Abstract Purpose – This paper investigates the effect of entrepreneurial orientation (EO) on small- and medium-sized enterprises’ (SMEs) access to credit. Starting with the idea that SMEs’ strategy-making process, structures and behaviour can favour credit access, the authors also explore the moderating role of bank lending technologies in shaping this relationship. Design/methodology/approach – This study relies on a unique survey of Austrian and Italian SMEs which contains detailed information on access to credit, EO dimensions, relationship lending and firm-level characteristics. The authors perform stepwise logistic regressions to assess whether EO interacts with SME’s access to finance, and how relationship lending enhances this relationship. Findings – Proactiveness, autonomy and competitive aggressiveness are important constructs for improving access to bank financing. Those dimensions became more important when a relationship bank is involved, suggesting a role for relationship lending in overcoming SMEs’ opaqueness. In addition, relationship lending is crucial for innovative SMEs in overcoming credit denial rates. Research limitations/implications – The small sample did not allow to analyse the effect of EO on discouraged borrowers. Furthermore, alternative measures of relationship lending (such as geographical proximity or the length of the relationship) and the share of credit granted by the relationship bank would have been interesting to further validate our results. Practical implications – This study shows that EO dimensions and the type of lending technology are relevant for the financial success of SMEs. More precisely, the authors show that diversity within the banking system helps innovative, autonomous, proactive and competitive SMEs. These important pieces of soft information are injected into the final lending decision when a relationship bank is involved. The evidence suggests the need for SMEs to interact with local banks to fully exploit their EO posture. Originality/value – To the authors’ knowledge, this paper is the first attempt to analyse whether relationship lending can affect the EO–credit access relation.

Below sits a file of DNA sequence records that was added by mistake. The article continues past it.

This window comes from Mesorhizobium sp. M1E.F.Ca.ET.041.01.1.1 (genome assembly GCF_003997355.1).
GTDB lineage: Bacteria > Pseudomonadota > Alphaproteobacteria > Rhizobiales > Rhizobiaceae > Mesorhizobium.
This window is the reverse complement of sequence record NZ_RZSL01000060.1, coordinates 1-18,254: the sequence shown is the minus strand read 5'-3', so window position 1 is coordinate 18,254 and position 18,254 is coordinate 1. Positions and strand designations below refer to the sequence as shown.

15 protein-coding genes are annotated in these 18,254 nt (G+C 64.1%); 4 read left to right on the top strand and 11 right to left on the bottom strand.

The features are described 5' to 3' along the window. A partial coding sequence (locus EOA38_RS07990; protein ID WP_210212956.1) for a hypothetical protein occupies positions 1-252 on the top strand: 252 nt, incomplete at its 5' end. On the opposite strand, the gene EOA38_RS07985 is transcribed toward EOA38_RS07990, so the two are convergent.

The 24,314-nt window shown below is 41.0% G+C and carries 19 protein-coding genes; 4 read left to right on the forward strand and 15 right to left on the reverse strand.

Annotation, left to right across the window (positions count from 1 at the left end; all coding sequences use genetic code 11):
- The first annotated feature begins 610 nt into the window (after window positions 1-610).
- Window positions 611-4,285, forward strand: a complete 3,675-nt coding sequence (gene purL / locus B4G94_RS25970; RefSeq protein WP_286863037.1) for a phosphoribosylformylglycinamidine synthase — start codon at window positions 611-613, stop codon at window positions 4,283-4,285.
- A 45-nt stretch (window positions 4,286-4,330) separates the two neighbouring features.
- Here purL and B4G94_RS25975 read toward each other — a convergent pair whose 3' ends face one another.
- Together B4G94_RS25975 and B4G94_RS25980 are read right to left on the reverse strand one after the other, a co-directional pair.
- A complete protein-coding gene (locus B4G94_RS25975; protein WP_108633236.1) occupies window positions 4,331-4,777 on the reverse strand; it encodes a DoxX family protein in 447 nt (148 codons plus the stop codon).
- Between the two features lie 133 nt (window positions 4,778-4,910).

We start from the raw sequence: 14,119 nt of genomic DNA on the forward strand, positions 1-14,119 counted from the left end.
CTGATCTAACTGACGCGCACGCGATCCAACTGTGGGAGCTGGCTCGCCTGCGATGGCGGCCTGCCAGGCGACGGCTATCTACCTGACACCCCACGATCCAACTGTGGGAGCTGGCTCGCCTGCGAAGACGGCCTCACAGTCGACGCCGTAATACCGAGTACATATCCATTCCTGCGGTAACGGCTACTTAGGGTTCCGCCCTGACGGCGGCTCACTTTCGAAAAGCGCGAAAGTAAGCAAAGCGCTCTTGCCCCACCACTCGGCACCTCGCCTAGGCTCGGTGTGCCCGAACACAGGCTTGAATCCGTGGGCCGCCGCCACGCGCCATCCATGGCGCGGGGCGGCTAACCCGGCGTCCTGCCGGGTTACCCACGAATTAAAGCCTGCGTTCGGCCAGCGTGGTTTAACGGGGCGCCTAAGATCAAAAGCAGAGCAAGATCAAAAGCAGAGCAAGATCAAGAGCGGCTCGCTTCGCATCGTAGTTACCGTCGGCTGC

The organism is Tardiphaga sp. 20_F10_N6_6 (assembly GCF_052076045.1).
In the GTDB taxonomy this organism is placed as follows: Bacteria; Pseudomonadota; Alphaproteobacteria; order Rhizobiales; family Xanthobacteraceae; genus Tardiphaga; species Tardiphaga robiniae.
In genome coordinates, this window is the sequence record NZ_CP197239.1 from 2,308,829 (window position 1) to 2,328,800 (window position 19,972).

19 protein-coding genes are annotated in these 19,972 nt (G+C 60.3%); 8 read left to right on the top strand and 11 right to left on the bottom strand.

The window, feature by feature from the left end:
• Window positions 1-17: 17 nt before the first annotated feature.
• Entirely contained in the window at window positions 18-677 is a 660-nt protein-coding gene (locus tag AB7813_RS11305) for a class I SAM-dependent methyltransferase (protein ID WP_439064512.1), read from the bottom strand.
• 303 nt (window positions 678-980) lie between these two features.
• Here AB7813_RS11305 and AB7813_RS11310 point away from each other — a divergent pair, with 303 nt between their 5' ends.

Relationship lending, access to credit and entrepreneurial orientation as cornerstones of venture financing

Sclip, Alex
Writing – Review & Editing
2022

Abstract

Abstract Purpose – This paper investigates the effect of entrepreneurial orientation (EO) on small- and medium-sized enterprises’ (SMEs) access to credit. Starting with the idea that SMEs’ strategy-making process, structures and behaviour can favour credit access, the authors also explore the moderating role of bank lending technologies in shaping this relationship. Design/methodology/approach – This study relies on a unique survey of Austrian and Italian SMEs which contains detailed information on access to credit, EO dimensions, relationship lending and firm-level characteristics. The authors perform stepwise logistic regressions to assess whether EO interacts with SME’s access to finance, and how relationship lending enhances this relationship. Findings – Proactiveness, autonomy and competitive aggressiveness are important constructs for improving access to bank financing. Those dimensions became more important when a relationship bank is involved, suggesting a role for relationship lending in overcoming SMEs’ opaqueness. In addition, relationship lending is crucial for innovative SMEs in overcoming credit denial rates. Research limitations/implications – The small sample did not allow to analyse the effect of EO on discouraged borrowers. Furthermore, alternative measures of relationship lending (such as geographical proximity or the length of the relationship) and the share of credit granted by the relationship bank would have been interesting to further validate our results. Practical implications – This study shows that EO dimensions and the type of lending technology are relevant for the financial success of SMEs. More precisely, the authors show that diversity within the banking system helps innovative, autonomous, proactive and competitive SMEs. These important pieces of soft information are injected into the final lending decision when a relationship bank is involved. The evidence suggests the need for SMEs to interact with local banks to fully exploit their EO posture. Originality/value – To the authors’ knowledge, this paper is the first attempt to analyse whether relationship lending can affect the EO–credit access relation.
Access to credit, Entrepreneurial orientation, Relationship lending, SMEs
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Utilizza questo identificativo per citare o creare un link a questo documento: http://hdl.handle.net/11562/1060100
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